An Extended Discussion on an Important Question: What is Information Operations?

This essay is part of the #WhatIsInformationOperations series, which asked a group of practitioners to provide their thoughts on the subject. We hope this launches a debate that may one day shape policy.

What is information operations? The debate to answer this question spans the military, governments, business and industry, academia, and the international community. The U.S. military has maintained a rather steady definition, but has differed in how that definition is interpreted based on the focus of the different services. The U.S. Air Force and Navy, for example, tend to view information operations as technical efforts to disrupt the flow of information over networks and the electromagnetic spectrum. Meanwhile, the Marine Corps and Army tend to focus more on human-to-human engagement. These differences make sense, given the different roles of each service, but they add to confusion in the broader debate. In contrast to its sister services, the Army has changed its definition of information operations several times over the past 25 years—they’ve even changed the term itself. From information operations, to information engagement, back to information operations, to a brief flirtation with inform and influence activities, and recently back to information operations. Today, the Army’s definition of information operation, once again, mirrors the joint definition in Joint Publication 3-13 Information Operations. Organizations outside of the military add their own definitions of the term to the discussion. Just recently, Facebook published an entire document on information operations, highlighting disinformation as the key characteristic of information operations. Meanwhile, news media and think tank reports have been awash with the term “fake news” as a synonym for information operations. All of these variations lead to confusion.

While differences in the interpretation of the term serve their purpose for each organization, when those organizations communicate with one another, or across audiences, the differences leads to misunderstanding at best, and information fratricide at worst. If Facebook associates the term information operations with fake news, then it will also associate military efforts to use Facebook as part of a campaign to inform the public, something some in the military might think of as a benign information operation, as deliberately spite of the fact that U.S. military doctrine describes the primary tenet of public affairs, one of the many capabilities available to commanders for information operations, as “tell the truth.” It remains important for each organization to serve its own purpose, but it is also important for each organization to have a common understanding of one another’s perspective.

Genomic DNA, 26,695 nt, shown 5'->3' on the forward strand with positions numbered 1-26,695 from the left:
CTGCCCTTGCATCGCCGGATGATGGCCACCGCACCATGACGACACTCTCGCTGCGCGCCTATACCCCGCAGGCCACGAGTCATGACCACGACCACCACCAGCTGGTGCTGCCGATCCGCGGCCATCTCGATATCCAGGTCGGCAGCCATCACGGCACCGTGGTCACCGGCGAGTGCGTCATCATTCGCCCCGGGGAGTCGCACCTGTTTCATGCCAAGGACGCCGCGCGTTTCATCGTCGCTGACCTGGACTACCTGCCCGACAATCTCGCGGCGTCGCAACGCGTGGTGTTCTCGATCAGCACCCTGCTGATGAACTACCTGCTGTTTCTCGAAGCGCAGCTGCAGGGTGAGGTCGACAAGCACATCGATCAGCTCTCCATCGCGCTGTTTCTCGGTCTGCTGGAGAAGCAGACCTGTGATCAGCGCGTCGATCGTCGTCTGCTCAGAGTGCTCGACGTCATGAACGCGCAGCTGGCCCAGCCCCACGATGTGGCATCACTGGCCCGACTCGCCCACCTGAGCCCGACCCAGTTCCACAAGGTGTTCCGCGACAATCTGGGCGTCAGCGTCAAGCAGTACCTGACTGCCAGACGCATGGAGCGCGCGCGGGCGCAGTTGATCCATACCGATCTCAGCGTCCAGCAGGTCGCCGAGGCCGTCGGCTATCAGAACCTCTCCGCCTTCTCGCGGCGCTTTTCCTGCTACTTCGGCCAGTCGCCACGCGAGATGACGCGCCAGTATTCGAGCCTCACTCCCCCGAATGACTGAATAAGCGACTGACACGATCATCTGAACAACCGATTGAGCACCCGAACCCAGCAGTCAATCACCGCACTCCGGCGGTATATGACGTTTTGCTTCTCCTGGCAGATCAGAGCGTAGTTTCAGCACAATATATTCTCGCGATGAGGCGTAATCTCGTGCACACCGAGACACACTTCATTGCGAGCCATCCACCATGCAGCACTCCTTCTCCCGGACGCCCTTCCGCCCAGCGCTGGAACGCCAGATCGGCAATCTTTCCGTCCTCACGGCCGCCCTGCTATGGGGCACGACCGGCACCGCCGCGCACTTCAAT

When you strip away all the buzzwords and politics, information operations is nothing more than activities to encourage a desired audience to act (or not act) in a manner that is beneficial to the organization conducting the activities. It doesn’t matter if it is a corporation advertising a new product for consumers to buy, a politician campaigning for constituents to vote for them, or the Allied Forces of World War II floating a body in the Mediterranean loaded with documents to convince the Axis powers to defend Sardinia when the attack was actually planned for Sicily. In every case of information operations, the goal is to persuade the object of the operations to behave in a particular manner.

This week The Strategy Bridge examines information operations from the point of view of its military practitioners, those who leverage various military capabilities to elicit a desired action from a target audience. They discuss options for the application, and offer insights into the value of these capabilities toward achieving desired outcomes. Thomas Lorenzen, an information operations practitioner with the Joint Information Operations Warfare Center will kick off this series with a discussion on the need for an information operations renaissance. Michael Holloway, an officer in the U.S. Army, will follow with a discussion on Russian weaponization of information to achieve its desired ends in Crimea. Finally, Brian Wieck, a practitioner with more than 20 years of experience in military units focused on the conduct of information operations, will offer considerations for information operations employed to counter the anti-access/area denial capabilities of potential adversaries.

While we do not expect to settle the debate over what information operations is, we do hope to contribute valuable insights to the discussion by building awareness and empathy in their partner’s roles and methods, allowing readers to draw their own conclusions about information operations and how they might employ them for the benefit of their own organizations.

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Header Image: Information Operations Integration (SRC)